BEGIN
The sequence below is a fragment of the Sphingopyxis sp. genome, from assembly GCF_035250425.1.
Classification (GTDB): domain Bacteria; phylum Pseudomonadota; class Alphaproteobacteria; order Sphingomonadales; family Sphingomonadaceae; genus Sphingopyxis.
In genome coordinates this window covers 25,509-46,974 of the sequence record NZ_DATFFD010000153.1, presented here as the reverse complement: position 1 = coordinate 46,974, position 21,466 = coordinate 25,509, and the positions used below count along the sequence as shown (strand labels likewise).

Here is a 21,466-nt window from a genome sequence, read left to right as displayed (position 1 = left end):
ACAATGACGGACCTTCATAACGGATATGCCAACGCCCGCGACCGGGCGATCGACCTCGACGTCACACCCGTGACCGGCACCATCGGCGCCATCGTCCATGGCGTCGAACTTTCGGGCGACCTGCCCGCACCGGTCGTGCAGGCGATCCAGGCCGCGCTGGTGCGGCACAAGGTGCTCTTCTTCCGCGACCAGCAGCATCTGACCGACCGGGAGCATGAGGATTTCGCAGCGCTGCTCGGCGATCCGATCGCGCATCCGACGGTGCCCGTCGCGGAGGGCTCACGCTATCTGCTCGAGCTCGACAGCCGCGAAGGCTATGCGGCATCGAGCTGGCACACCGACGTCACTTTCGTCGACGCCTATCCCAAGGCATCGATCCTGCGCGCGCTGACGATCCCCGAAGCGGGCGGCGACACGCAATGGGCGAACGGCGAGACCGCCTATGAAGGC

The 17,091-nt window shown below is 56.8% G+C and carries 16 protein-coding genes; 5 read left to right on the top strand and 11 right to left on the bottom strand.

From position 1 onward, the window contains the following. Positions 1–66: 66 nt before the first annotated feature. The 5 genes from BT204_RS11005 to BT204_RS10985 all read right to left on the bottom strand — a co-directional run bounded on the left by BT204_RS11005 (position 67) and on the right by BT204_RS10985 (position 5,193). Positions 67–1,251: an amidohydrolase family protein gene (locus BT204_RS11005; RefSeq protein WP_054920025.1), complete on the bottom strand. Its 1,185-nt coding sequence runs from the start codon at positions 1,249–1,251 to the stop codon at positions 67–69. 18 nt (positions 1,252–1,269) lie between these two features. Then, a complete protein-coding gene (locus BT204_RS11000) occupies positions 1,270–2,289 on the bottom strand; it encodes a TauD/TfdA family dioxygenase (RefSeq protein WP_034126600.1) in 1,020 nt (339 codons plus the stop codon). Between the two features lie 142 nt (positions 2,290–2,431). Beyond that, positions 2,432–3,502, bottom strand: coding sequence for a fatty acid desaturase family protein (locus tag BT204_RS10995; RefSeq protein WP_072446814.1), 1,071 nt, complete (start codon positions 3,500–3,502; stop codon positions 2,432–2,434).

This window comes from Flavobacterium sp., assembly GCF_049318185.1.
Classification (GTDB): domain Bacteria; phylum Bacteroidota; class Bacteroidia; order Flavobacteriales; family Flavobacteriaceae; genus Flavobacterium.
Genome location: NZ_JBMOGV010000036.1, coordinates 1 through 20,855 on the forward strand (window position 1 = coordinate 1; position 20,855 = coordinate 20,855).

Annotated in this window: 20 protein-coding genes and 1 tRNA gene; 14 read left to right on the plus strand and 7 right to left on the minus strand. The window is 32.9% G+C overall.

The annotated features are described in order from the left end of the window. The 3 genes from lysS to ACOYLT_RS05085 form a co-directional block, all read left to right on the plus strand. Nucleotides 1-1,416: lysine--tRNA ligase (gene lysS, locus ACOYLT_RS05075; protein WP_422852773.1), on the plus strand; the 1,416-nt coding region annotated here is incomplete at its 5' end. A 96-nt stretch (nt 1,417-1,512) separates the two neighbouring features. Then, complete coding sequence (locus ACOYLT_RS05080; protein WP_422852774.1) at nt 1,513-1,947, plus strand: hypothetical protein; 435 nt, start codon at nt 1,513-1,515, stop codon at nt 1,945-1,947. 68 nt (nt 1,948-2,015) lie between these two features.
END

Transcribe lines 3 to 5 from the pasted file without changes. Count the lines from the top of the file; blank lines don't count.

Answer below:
In genome coordinates this window covers 25,509-46,974 of the sequence record NZ_DATFFD010000153.1, presented here as the reverse complement: position 1 = coordinate 46,974, position 21,466 = coordinate 25,509, and the positions used below count along the sequence as shown (strand labels likewise).

Here is a 21,466-nt window from a genome sequence, read left to right as displayed (position 1 = left end):
ACAATGACGGACCTTCATAACGGATATGCCAACGCCCGCGACCGGGCGATCGACCTCGACGTCACACCCGTGACCGGCACCATCGGCGCCATCGTCCATGGCGTCGAACTTTCGGGCGACCTGCCCGCACCGGTCGTGCAGGCGATCCAGGCCGCGCTGGTGCGGCACAAGGTGCTCTTCTTCCGCGACCAGCAGCATCTGACCGACCGGGAGCATGAGGATTTCGCAGCGCTGCTCGGCGATCCGATCGCGCATCCGACGGTGCCCGTCGCGGAGGGCTCACGCTATCTGCTCGAGCTCGACAGCCGCGAAGGCTATGCGGCATCGAGCTGGCACACCGACGTCACTTTCGTCGACGCCTATCCCAAGGCATCGATCCTGCGCGCGCTGACGATCCCCGAAGCGGGCGGCGACACGCAATGGGCGAACGGCGAGACCGCCTATGAAGGC